If Banks Paid Their Full Taxes, We Could Rehire All 132,000 Teachers Laid Off During The Recession — Twice
"If Banks Paid Their Full Taxes, We Could Rehire All 132,000 Teachers Laid Off During The Recession — Twice"
Today, hundreds of people from Make Wall Street Pay, one member of a larger Main Street Movement that seeks to defend the American middle class, shut down a Bank of America branch in Washington, D.C. over the bank’s tax dodging. In 2009, the bank used loopholes in the tax code to avoid paying a penny of taxes. The protesters, many of them homeowners who had been abused by the bank’s mortgage policies, were outraged that the nation’s biggest bank was paying less taxes than they were in 2009.
Last week, National People’s Action and the Public Accountability Initiative, both of whom are organizing the Make Wall Street Pay protests, put out a report, “Big Bank Tax Drain.” The report lays out the costs that average Americans — who are being asked to sacrifice their education, their health, and their pensions — incur from the egregious tax dodging by the big banks.
In one particularly shocking statistic, the report notes that the six biggest banks in the United States together paid “income tax at an approximate rate of 11″ percent in 2009 and 2010. If they had paid 35 percent, which is the legally mandated rate without loopholes, the federal government would have received “$13 billion in tax revenue” — a sum which would cover the salaries, for two years, of every single one of the 132,000 teachers laid off since the beginning of the economic recession:
Six banks – Bank of America, Wells Fargo, Citigroup, JPMorgan Chase, Goldman Sachs, and Morgan Stanley together paid income tax at an approximate rate of 11% of their pre-tax US earnings in 2009 and 2010. Had they paid at 35%, what they are legally mandated to pay, the federal government would have received an additional $13 billion in tax revenue. This would cover more than two years of salaries for the 132,000 teacher jobs lost since the economic crisis began in 2008.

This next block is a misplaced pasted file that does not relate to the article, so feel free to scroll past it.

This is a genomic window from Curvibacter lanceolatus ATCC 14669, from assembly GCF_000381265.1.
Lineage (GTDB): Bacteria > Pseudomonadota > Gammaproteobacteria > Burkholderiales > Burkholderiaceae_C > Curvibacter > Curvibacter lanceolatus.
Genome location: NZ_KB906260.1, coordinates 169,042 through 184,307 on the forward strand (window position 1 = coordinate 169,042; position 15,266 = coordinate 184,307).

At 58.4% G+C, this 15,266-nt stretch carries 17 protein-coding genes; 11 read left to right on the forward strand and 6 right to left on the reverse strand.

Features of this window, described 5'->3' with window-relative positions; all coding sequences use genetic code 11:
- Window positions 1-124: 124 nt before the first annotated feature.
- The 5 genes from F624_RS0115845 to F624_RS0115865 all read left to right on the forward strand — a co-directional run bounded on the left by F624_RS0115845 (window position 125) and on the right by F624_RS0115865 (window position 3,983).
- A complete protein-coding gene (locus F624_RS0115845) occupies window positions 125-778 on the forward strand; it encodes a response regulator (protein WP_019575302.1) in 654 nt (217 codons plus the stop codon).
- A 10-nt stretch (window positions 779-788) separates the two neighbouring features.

As the Wonk Room’s Pat Garofalo writes, “Though the U.S. has a high statutory corporate tax rate, the effective tax rate that corporations actually pay is far lower, due to the myriad loopholes and credits in the corporate tax code, as well as the widespread sheltering of income in tax havens. As the Center on Budget and Policy Priorities found, ‘corporate tax revenues are now at historical lows as a share of the economy.’”
In addition to shutting down a local Bank of America branch, Make Wall Street Pay protesters also demonstrated outside the convention of the National Association of Attorneys General, demanding action on the foreclosure crisis. They also flooded the offices of Minority Leader Mitch McConnell (R-KY) and House Speaker John Boehner (R-OH), demanding that both support policies that would make big Wall Street banks like Goldman Sachs and Citigroup pay their fair share before attacking investments and crucial services in Main Street America.